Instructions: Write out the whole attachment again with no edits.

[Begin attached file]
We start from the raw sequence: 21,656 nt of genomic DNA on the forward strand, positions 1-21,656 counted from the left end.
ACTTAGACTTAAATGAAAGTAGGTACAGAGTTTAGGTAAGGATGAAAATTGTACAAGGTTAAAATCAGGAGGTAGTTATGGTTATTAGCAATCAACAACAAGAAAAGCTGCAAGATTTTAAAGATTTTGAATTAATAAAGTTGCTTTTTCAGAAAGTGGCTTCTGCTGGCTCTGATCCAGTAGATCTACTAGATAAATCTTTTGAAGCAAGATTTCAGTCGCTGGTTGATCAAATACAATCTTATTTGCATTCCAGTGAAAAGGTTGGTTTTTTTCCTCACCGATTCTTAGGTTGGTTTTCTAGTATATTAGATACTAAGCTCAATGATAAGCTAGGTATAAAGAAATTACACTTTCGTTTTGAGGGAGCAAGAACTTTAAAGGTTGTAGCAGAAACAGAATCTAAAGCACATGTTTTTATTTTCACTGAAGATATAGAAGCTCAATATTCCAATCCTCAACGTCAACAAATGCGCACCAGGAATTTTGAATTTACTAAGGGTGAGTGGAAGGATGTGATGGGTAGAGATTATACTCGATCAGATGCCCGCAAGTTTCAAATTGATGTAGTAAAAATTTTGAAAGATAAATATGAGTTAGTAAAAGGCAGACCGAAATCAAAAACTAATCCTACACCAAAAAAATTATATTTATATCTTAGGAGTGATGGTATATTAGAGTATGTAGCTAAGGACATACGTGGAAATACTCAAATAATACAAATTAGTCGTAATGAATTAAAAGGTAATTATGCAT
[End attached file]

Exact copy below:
We start from the raw sequence: 21,656 nt of genomic DNA on the forward strand, positions 1-21,656 counted from the left end.
ACTTAGACTTAAATGAAAGTAGGTACAGAGTTTAGGTAAGGATGAAAATTGTACAAGGTTAAAATCAGGAGGTAGTTATGGTTATTAGCAATCAACAACAAGAAAAGCTGCAAGATTTTAAAGATTTTGAATTAATAAAGTTGCTTTTTCAGAAAGTGGCTTCTGCTGGCTCTGATCCAGTAGATCTACTAGATAAATCTTTTGAAGCAAGATTTCAGTCGCTGGTTGATCAAATACAATCTTATTTGCATTCCAGTGAAAAGGTTGGTTTTTTTCCTCACCGATTCTTAGGTTGGTTTTCTAGTATATTAGATACTAAGCTCAATGATAAGCTAGGTATAAAGAAATTACACTTTCGTTTTGAGGGAGCAAGAACTTTAAAGGTTGTAGCAGAAACAGAATCTAAAGCACATGTTTTTATTTTCACTGAAGATATAGAAGCTCAATATTCCAATCCTCAACGTCAACAAATGCGCACCAGGAATTTTGAATTTACTAAGGGTGAGTGGAAGGATGTGATGGGTAGAGATTATACTCGATCAGATGCCCGCAAGTTTCAAATTGATGTAGTAAAAATTTTGAAAGATAAATATGAGTTAGTAAAAGGCAGACCGAAATCAAAAACTAATCCTACACCAAAAAAATTATATTTATATCTTAGGAGTGATGGTATATTAGAGTATGTAGCTAAGGACATACGTGGAAATACTCAAATAATACAAATTAGTCGTAATGAATTAAAAGGTAATTATGCAT